Even when Indians were allowed in legislatures, a responsive government which could be accountable to the people in a meaningful way was yet a distant reality in the colonial period. The ability of the legislature in turn to scrutinise the actions of the executive was effaced and despite the statutory guarantee of freedom of speech for members of the House in the Government of India Act 1919, the guarantee remained illusory to the extent that many subjects were restricted from being discussed in the legislatures.

In that sense, the foundations of a deliberative democracy premised on responsibility, responsiveness, and representation sought to ensure that the executive government of the day is elected by and responsible to the Parliament or Legislative Assemblies which comprise of elected representatives. These representatives would be able to express their views on behalf of the citizens and ensure that the government lends ear to their aspirations, complaints and grievances.

This aspect of the functioning of the House is essential to sustain a meaningful democracy. This necessitates that members of the House be able to attend the House and thereafter speak their minds without fear of being harassed by the executive or any other person or body on the basis of their actions as members of the House in the exercise of their duties. In the absence of this feature Parliament and the state legislatures would lose the essence of their representative character in a democratic polity.

The privileges enshrined under Article 105 and Article 194 of the Constitution are of the widest amplitude but to the extent that they serve the aims for which they have been granted. The framers of the Constitution would not have intended to grant to the legislatures those rights which may not serve any purpose for the proper functioning of the House. The privileges of the members of the House individually bear a functional relationship to the ability of the House to collectively fulfil its functioning and vindicate its authority and dignity.

In other words, these freedoms are necessary to be in furtherance of fertilizing a deliberative, critical, and responsive democracy.

In State of Kerala v. K Ajith,[3] DY Chandrachud, J. held that a member of the legislature, the opposition included, has a right to protest on the floor of the legislature. However, the said right guaranteed under Article 105(1) of the Constitution would not exclude the application of ordinary criminal law against acts not in direct exercise of the duties of the individual as a member of the House.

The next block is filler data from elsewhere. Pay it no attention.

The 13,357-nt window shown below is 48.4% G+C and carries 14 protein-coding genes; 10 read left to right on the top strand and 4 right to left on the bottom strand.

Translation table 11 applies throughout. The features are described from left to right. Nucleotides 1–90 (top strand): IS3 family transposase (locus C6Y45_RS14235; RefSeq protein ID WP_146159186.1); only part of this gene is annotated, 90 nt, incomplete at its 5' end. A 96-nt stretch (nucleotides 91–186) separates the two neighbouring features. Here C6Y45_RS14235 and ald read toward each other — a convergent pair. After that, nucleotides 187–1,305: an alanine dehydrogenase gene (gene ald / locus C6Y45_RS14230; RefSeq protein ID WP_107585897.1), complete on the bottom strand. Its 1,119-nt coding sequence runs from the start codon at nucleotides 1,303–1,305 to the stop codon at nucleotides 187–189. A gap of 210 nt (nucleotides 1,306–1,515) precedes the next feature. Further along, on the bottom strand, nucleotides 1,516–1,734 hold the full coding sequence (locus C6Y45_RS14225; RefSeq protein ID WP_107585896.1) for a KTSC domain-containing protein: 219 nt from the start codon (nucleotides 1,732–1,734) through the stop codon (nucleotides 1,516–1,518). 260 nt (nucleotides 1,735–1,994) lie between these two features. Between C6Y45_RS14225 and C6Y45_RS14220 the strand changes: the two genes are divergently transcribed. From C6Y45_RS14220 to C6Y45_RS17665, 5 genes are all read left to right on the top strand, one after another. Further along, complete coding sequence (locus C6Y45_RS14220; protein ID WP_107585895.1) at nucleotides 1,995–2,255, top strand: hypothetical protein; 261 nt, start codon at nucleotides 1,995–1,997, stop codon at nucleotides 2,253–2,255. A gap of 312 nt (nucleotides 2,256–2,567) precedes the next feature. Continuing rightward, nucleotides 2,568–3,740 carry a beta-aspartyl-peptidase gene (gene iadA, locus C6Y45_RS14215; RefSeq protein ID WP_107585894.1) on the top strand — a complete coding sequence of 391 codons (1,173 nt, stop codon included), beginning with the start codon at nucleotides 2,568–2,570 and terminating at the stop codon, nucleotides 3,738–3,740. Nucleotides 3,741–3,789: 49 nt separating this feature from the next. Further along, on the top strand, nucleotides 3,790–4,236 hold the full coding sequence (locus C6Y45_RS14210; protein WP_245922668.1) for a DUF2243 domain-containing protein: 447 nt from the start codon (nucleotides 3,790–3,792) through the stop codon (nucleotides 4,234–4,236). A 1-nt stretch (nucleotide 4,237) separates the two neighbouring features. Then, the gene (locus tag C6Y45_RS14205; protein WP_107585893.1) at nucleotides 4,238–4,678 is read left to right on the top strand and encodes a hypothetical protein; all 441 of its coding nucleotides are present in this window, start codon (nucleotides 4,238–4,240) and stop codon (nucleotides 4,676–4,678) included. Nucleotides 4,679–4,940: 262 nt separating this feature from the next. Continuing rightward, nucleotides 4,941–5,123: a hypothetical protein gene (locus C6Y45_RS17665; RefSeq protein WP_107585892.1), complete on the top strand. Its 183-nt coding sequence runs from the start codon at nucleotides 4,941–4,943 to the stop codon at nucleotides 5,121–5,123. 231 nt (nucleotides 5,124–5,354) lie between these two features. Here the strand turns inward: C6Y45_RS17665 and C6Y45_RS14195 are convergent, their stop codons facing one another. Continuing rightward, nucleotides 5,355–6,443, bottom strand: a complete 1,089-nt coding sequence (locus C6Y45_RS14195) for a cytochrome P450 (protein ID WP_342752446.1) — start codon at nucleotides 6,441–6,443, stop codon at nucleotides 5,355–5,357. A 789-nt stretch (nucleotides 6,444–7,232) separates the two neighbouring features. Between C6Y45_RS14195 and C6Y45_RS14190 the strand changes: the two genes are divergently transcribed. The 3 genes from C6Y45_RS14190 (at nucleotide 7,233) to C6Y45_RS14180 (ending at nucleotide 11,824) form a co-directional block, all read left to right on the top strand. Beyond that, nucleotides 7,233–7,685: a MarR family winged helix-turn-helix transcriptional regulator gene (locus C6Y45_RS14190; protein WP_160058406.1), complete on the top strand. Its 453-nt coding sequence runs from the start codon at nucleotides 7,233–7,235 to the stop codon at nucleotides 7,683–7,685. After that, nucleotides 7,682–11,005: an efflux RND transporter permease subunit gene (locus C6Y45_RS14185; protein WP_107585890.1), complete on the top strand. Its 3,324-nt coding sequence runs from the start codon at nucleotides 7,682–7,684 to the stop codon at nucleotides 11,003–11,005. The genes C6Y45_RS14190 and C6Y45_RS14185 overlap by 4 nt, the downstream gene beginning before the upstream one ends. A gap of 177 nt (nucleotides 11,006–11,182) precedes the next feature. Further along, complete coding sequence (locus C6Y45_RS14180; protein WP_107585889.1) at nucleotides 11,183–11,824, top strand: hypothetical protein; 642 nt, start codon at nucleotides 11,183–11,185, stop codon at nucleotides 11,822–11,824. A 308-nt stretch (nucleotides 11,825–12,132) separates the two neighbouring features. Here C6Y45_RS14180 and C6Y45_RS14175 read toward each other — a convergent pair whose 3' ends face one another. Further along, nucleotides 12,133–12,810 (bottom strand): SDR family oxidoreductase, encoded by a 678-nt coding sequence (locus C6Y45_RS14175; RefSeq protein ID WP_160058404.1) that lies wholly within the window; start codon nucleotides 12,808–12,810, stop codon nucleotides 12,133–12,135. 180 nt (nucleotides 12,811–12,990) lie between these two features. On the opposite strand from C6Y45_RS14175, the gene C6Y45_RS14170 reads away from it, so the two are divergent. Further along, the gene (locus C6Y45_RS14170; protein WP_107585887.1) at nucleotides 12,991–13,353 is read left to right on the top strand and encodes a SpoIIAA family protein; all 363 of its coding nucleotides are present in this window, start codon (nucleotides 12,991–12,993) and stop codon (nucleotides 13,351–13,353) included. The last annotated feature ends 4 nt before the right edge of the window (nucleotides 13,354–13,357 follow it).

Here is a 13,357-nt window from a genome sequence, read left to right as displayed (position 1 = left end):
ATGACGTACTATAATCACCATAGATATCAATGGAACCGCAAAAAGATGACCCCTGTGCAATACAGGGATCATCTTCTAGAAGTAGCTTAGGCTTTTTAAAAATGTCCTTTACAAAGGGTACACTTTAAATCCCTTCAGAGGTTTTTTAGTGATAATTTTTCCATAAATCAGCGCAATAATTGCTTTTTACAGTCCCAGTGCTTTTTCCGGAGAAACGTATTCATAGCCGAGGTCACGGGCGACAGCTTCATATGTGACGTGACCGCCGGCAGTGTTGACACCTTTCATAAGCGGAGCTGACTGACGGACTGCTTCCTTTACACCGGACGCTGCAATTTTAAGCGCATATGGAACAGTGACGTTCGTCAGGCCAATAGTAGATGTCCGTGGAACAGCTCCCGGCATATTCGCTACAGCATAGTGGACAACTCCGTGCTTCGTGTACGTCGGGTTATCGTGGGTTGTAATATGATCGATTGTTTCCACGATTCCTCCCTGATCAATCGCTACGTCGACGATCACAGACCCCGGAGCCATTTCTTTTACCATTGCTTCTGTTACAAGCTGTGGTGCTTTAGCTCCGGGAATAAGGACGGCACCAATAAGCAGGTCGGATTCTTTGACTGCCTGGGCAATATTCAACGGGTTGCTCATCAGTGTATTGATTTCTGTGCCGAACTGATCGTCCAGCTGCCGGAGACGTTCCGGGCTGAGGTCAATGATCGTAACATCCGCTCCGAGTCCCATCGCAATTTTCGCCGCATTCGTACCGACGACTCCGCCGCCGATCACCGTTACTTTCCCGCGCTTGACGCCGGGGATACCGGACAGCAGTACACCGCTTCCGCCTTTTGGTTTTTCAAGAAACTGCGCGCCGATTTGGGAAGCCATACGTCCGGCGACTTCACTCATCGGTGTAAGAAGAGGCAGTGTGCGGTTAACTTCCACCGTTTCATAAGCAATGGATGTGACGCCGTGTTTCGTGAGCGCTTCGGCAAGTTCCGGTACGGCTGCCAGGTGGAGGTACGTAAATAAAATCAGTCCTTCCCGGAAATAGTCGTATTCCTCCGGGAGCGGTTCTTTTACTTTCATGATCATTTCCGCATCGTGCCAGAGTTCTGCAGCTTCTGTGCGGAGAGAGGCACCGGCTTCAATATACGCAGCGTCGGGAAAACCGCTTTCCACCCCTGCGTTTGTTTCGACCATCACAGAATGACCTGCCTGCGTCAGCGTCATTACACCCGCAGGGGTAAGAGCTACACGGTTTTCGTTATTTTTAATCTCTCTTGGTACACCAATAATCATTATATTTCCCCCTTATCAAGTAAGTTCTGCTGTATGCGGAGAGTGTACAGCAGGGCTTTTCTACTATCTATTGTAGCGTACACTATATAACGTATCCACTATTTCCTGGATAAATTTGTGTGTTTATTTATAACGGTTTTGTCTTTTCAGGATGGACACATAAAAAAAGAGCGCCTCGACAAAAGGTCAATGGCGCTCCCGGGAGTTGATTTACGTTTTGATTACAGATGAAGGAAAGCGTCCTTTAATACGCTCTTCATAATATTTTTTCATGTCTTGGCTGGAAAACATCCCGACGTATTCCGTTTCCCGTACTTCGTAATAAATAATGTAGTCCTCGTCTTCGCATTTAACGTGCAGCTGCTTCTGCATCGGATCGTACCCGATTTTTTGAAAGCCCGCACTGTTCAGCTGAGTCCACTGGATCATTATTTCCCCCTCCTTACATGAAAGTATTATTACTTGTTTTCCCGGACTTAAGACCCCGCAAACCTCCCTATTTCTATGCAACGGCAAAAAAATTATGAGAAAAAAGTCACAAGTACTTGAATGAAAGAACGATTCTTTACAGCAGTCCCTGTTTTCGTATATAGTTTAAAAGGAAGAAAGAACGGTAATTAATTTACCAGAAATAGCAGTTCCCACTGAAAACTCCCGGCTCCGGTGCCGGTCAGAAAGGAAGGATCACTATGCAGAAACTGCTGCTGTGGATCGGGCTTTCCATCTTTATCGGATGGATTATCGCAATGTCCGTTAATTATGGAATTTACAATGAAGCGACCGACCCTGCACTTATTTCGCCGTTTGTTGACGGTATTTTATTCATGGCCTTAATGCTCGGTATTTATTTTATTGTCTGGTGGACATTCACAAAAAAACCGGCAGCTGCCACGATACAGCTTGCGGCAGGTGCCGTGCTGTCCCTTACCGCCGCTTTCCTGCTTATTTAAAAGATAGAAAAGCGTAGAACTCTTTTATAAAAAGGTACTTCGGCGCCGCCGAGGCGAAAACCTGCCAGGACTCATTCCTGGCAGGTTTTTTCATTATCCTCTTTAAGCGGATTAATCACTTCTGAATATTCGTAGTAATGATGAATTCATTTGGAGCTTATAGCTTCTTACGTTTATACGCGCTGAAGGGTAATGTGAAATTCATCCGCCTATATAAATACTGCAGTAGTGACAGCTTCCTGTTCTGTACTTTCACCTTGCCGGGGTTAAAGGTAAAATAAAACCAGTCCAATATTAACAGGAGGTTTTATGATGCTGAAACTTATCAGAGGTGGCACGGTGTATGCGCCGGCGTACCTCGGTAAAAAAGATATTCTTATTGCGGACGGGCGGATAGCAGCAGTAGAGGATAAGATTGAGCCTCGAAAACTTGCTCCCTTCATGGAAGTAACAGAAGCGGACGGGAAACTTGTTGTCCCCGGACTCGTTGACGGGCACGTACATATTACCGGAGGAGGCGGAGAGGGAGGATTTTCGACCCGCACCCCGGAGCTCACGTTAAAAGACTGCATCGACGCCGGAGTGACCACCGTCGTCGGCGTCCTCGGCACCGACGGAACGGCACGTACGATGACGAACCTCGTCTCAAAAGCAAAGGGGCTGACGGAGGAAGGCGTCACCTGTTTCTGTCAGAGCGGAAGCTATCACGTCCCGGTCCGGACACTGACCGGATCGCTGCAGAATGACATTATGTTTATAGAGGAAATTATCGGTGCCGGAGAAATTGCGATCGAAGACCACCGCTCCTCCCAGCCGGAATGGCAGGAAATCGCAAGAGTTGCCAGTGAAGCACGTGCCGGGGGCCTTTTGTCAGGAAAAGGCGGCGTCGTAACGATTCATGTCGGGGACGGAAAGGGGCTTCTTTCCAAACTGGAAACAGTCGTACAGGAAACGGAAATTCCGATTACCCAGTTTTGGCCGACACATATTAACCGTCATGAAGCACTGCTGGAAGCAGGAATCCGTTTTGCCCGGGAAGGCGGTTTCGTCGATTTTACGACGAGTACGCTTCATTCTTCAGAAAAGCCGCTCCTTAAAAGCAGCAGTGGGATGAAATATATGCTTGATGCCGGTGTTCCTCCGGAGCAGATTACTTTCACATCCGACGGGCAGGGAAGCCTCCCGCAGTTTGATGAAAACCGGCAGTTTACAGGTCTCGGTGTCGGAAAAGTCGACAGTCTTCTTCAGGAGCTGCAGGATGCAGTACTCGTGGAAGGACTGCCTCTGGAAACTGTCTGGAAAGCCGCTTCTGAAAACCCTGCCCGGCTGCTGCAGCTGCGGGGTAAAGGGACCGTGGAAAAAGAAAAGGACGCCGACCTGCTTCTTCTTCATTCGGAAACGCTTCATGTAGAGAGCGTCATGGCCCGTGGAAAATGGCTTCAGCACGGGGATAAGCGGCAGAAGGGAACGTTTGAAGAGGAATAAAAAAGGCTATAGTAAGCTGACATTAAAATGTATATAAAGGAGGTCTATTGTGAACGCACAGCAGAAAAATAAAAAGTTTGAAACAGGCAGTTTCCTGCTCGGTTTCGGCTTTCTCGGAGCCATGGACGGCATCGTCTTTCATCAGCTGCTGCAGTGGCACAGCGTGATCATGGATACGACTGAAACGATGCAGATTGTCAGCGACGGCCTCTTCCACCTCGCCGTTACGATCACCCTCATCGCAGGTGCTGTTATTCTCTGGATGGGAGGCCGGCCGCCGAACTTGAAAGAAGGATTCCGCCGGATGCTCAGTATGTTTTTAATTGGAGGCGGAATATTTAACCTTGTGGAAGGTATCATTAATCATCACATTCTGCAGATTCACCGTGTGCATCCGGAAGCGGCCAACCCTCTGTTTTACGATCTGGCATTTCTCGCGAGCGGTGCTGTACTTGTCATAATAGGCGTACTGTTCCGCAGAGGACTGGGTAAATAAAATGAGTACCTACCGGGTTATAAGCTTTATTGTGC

Supreme Court held that the Constitution recognises privileges and immunities to create an environment in which members of the House can perform their functions and discharge their duties freely. These privileges bear a functional relationship to the discharge of the functions of a legislator. They are not a mark of status which makes legislators stand on an unequal pedestal.

MN Kaul and SL Shakdher have in their celebrated work on the Practice and Procedure of Parliament endorsed this view by stating that[4] “In modern times, parliamentary privilege has to be viewed from a different angle than in the earlier days of the struggle of Parliament against the executive authority.

Privilege at that time was regarded as a protection of the members of Parliament against an executive authority not responsible to Parliament. The entire background in which privileges of Parliament are now viewed has changed because the Executive is now responsible to Parliament. The foundation upon which they rest is the maintenance of the dignity and independence of the House and of its members.”

The privileges enjoyed by members of the House are tethered intrinsically to the functioning of the House collectively. A House of Parliament or Legislature functions through the collective will of its individual members. These members acting as constituents of the House may not claim any privilege or immunity unconnected with the working of the entire House.

While some cherished freedoms exercised individually by members of the House, including the freedom of speech, have been undeniably understood to be essential to the functioning of the House as a whole, other exercises such as damaging public property or committing violence are not and cannot be deemed to have immunity. The privileges and immunities enshrined in Articles 105 and 194 of the Constitution with respect to Houses of Parliament and the Legislatures, their members and committees, respectively belong to the House collectively.

[1] Erskine May’s Treatise on the Law, Privileges, Proceedings and Usage of Parliament, LexisNexis, 25th ed.

(2019) 239.

[2] Subhash C. Kashyap, Parliamentary Procedure—Law, Privileges, Practice and Precedents, 3rd ed.,

Universal Law Publishing Co, 502.

[3] (2021) 17 SCC 318.

[4] MN Kaul and SL Shakdher, Practice and Procedure of Parliament, Lok Sabha Secretariat, Metropolitan

Book Co. Pvt. Ltd., 7th ed., 229